How Early or Late Can You Get an Abortion – The Abortion Timeline

Every year approximately 600,000 women in the United States choose to have an abortion, according to the Center for Disease Control. More than half of the total number of women who have obtained an abortion, a full sixty-percent, are already mothers. Yet, abortion can often feel like a lonely and complicated decision.

Here to make it just a little easier, in many regards, is this abortion timeline. It will help to answer the most definitive question of, “How late can you get an abortion?” but also, “How soon can you get an abortion?” So if you’re wondering when can you get an abortion, read on.

Here’s what you need to know: The most basic answer.

In most states, abortion is an option up to 24 weeks of pregnancy. Some states cap their restriction at 20-22 weeks gestation.

Unless a physician or state law prohibits, you are able to receive abortion services as soon as pregnancy is confirmed.

Abortion procedures performed in the late stages of the second trimester and throughout the third are typically performed due to complications with the fetus or the mother.

Information on abortion laws in your state can be found at the Guttmacher Institute. Now, more below on the specifics of each method.

How Early Can You Get An Abortion?

Typically, the earliest abortions are performed at 4-6 weeks of pregnancy, however, this does vary by state.

Though abortion can be performed earlier, 4-6 weeks is generally when women begin experiencing symptoms of pregnancy, with a missed period often being the first sign.

A pregnancy test and ultrasound will confirm pregnancy and will be performed before abortion procedures to determine gestational age to determine which method is to be used to terminate the pregnancy.

If you are under ten weeks pregnant, chances are the method chosen will be a medical abortion, which involves a pill taken at home. Since 91.6% of abortions are performed within the first thirteen weeks of pregnancy, most women will be given abortion pills rather than receive a surgical abortion.

How Late Can You Get An Abortion?

If you’re wondering “how far along can you get an abortion?”, you’ll find that the answer can be different from state to state, though you’ll find that most late abortions can be performed up to 24 weeks. It is illegal in most states to perform an abortion after such cap unless the mother is in medical danger or the fetus is no longer considered “viable” due to some form of complication or deformation.

Though these late abortions are an option, it’s not typically chosen by most women. In fact, only 1.3% of women have an abortion performed after 21 weeks, and only 7.1% of abortions occur between 14-20 weeks.

While abortions this late are acceptable in most states if medically necessary, it is not a choice most women or physicians make since the possibility for complications becomes greater.

Abortions performed later in the pregnancy will require a surgical abortion, which doesn’t require any incisions, and typically takes ten minutes. (see below for more details)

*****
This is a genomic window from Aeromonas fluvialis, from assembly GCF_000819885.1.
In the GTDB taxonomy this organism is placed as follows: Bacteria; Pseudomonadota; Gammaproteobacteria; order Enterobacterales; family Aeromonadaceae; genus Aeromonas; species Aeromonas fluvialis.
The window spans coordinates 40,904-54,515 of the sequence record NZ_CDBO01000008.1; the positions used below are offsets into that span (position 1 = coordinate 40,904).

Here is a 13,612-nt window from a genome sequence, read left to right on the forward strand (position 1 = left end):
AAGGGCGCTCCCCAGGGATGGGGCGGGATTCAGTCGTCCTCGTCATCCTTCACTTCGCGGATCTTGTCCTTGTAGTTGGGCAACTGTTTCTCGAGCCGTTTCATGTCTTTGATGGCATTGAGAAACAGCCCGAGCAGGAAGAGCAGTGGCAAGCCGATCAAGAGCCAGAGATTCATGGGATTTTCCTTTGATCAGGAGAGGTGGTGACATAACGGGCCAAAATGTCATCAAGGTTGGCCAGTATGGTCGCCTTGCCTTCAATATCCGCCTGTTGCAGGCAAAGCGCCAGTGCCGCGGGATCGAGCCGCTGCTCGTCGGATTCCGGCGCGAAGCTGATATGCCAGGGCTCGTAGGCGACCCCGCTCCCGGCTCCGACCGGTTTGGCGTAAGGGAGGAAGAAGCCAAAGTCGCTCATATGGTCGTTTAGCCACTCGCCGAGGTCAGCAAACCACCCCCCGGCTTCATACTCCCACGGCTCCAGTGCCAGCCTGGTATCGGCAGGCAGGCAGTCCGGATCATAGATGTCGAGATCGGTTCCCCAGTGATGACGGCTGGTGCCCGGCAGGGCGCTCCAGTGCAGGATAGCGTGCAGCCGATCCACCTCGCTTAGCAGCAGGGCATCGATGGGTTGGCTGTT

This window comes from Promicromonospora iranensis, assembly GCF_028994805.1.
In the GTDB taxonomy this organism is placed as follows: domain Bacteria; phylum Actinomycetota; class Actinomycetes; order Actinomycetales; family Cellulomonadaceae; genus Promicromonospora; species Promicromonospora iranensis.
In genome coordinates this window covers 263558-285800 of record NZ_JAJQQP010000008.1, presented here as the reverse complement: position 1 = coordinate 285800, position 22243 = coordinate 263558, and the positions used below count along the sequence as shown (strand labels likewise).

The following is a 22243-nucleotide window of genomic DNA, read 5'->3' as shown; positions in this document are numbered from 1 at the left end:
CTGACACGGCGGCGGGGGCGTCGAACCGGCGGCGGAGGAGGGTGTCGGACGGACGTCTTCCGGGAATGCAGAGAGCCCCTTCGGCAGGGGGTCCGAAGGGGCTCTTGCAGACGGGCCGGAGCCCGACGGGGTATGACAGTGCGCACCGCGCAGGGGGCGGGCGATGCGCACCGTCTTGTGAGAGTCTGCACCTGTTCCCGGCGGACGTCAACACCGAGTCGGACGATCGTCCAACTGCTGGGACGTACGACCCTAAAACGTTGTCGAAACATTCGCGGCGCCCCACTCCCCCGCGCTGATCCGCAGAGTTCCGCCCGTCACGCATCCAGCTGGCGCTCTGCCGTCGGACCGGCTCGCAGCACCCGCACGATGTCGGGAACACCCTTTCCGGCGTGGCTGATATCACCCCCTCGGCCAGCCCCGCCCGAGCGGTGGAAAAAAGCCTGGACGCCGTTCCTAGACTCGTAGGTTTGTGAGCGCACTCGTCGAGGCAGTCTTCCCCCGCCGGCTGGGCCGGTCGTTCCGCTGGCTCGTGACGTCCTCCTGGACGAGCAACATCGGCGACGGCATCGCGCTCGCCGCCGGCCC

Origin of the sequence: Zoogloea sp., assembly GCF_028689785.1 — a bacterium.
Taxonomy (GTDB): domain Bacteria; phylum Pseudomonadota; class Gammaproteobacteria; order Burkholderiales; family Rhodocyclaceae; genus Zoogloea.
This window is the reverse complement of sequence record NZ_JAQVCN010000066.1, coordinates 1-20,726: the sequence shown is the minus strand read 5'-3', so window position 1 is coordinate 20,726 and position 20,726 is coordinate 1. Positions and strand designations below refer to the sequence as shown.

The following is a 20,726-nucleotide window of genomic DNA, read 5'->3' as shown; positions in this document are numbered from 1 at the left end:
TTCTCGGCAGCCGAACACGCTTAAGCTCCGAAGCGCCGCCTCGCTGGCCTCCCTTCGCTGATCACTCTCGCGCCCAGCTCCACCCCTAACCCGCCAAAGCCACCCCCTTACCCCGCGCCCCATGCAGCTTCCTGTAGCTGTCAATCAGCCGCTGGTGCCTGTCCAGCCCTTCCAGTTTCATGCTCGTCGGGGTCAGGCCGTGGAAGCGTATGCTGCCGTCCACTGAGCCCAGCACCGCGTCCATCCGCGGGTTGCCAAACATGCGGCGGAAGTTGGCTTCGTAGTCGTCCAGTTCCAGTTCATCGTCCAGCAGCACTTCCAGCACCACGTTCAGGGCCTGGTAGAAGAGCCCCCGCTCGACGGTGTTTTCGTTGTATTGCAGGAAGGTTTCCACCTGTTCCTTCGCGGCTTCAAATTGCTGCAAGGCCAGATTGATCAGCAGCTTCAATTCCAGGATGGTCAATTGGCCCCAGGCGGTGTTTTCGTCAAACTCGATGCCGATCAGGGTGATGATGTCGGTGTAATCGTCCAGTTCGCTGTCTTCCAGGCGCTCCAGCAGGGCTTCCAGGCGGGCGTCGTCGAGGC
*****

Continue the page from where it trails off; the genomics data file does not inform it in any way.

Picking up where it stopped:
Abortions by Trimester

First Trimester (1-12 weeks)

A missed period is often the first sign of pregnancy, and this could be as early as one week from fertilization, and typically within four weeks.

The answer to the question “When can you get an abortion?” may not be all that easy to ask yourself. It may take you time to make the decision to terminate your pregnancy. But if this is not the case, you can seek abortion once pregnancy is confirmed. The earlier your abortion is performed the easier, safer, and more cost effective it is.

A medical abortion will likely be chosen for its effectiveness and ease with this early of a pregnancy. You will receive abortion pills during your examination with instructions on how to use them. This is the safest method of abortion available.

There are times in which it could be recommended to wait until weeks 5-6 to perform any procedure, to reduce the risk of complication such as infection. But this is not generally the case since, according to the CDC, abortions performed in the first trimester are one of the safest procedures one can receive. The risk of complication is less than .05%, whereas the risk of death from birthing a child is eleven times greater than abortion.

It is always best to check state regulations as soon as you make the choice to terminate a pregnancy since there are some regulations that require counseling or waiting periods before procedures.

Second Trimester (13-27 weeks)

The majority of abortions may be performed in the first trimester, but there are still plenty of women seeking this service in the second and for many reasons. The restrictions imposed by many states, and even the lack of available facilities to the number of women seeking abortions in the state, may push the date on when you can receive an abortion into your second trimester.

In some cases, the choice to terminate is a medical one. If the mother is at risk from something such as hypertension, which can become severe to the point of causing a heart attack, an abortion may be recommended by physicians.

It’s worth mentioning again that, though the second trimester lasts up to 27 weeks, the time in which an abortion is an option is up to 24 weeks, unless medically necessary.

Some women may not even realize they are pregnant until this state due to irregular periods, spotting, and/or lack of other symptoms.

During the second trimester, a surgical abortion will be chosen since abortion pills will no longer be considered a viable and effective method of abortion for the stage of development.